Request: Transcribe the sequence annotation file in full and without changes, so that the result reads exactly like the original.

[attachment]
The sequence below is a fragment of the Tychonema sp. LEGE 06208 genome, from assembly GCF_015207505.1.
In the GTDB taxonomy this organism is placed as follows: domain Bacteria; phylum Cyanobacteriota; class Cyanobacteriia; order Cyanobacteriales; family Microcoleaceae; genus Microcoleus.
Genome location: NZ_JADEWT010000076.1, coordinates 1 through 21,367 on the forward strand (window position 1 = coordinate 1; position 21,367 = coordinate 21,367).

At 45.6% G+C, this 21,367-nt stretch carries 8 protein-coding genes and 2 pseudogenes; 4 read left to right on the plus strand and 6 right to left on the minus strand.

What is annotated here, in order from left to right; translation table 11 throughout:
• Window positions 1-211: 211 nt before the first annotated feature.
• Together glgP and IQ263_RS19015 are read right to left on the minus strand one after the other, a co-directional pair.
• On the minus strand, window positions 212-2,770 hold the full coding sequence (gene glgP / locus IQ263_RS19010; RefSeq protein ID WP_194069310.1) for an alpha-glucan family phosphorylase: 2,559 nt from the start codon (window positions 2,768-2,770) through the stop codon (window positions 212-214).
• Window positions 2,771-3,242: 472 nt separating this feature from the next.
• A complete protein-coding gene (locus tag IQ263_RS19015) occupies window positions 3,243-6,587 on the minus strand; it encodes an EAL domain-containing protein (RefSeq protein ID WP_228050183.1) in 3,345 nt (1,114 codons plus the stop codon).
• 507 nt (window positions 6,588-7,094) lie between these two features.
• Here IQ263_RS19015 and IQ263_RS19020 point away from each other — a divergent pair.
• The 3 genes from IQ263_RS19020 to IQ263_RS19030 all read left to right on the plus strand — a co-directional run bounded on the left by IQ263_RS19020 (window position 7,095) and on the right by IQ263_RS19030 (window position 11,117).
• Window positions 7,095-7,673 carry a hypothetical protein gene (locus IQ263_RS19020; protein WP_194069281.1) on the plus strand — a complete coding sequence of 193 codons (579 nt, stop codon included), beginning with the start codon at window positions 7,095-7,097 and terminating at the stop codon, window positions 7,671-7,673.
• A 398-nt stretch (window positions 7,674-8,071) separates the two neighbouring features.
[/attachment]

The sequence below is a fragment of the Tychonema sp. LEGE 06208 genome, from assembly GCF_015207505.1.
In the GTDB taxonomy this organism is placed as follows: domain Bacteria; phylum Cyanobacteriota; class Cyanobacteriia; order Cyanobacteriales; family Microcoleaceae; genus Microcoleus.
Genome location: NZ_JADEWT010000076.1, coordinates 1 through 21,367 on the forward strand (window position 1 = coordinate 1; position 21,367 = coordinate 21,367).

At 45.6% G+C, this 21,367-nt stretch carries 8 protein-coding genes and 2 pseudogenes; 4 read left to right on the plus strand and 6 right to left on the minus strand.

What is annotated here, in order from left to right; translation table 11 throughout:
• Window positions 1-211: 211 nt before the first annotated feature.
• Together glgP and IQ263_RS19015 are read right to left on the minus strand one after the other, a co-directional pair.
• On the minus strand, window positions 212-2,770 hold the full coding sequence (gene glgP / locus IQ263_RS19010; RefSeq protein ID WP_194069310.1) for an alpha-glucan family phosphorylase: 2,559 nt from the start codon (window positions 2,768-2,770) through the stop codon (window positions 212-214).
• Window positions 2,771-3,242: 472 nt separating this feature from the next.
• A complete protein-coding gene (locus tag IQ263_RS19015) occupies window positions 3,243-6,587 on the minus strand; it encodes an EAL domain-containing protein (RefSeq protein ID WP_228050183.1) in 3,345 nt (1,114 codons plus the stop codon).
• 507 nt (window positions 6,588-7,094) lie between these two features.
• Here IQ263_RS19015 and IQ263_RS19020 point away from each other — a divergent pair.
• The 3 genes from IQ263_RS19020 to IQ263_RS19030 all read left to right on the plus strand — a co-directional run bounded on the left by IQ263_RS19020 (window position 7,095) and on the right by IQ263_RS19030 (window position 11,117).
• Window positions 7,095-7,673 carry a hypothetical protein gene (locus IQ263_RS19020; protein WP_194069281.1) on the plus strand — a complete coding sequence of 193 codons (579 nt, stop codon included), beginning with the start codon at window positions 7,095-7,097 and terminating at the stop codon, window positions 7,671-7,673.
• A 398-nt stretch (window positions 7,674-8,071) separates the two neighbouring features.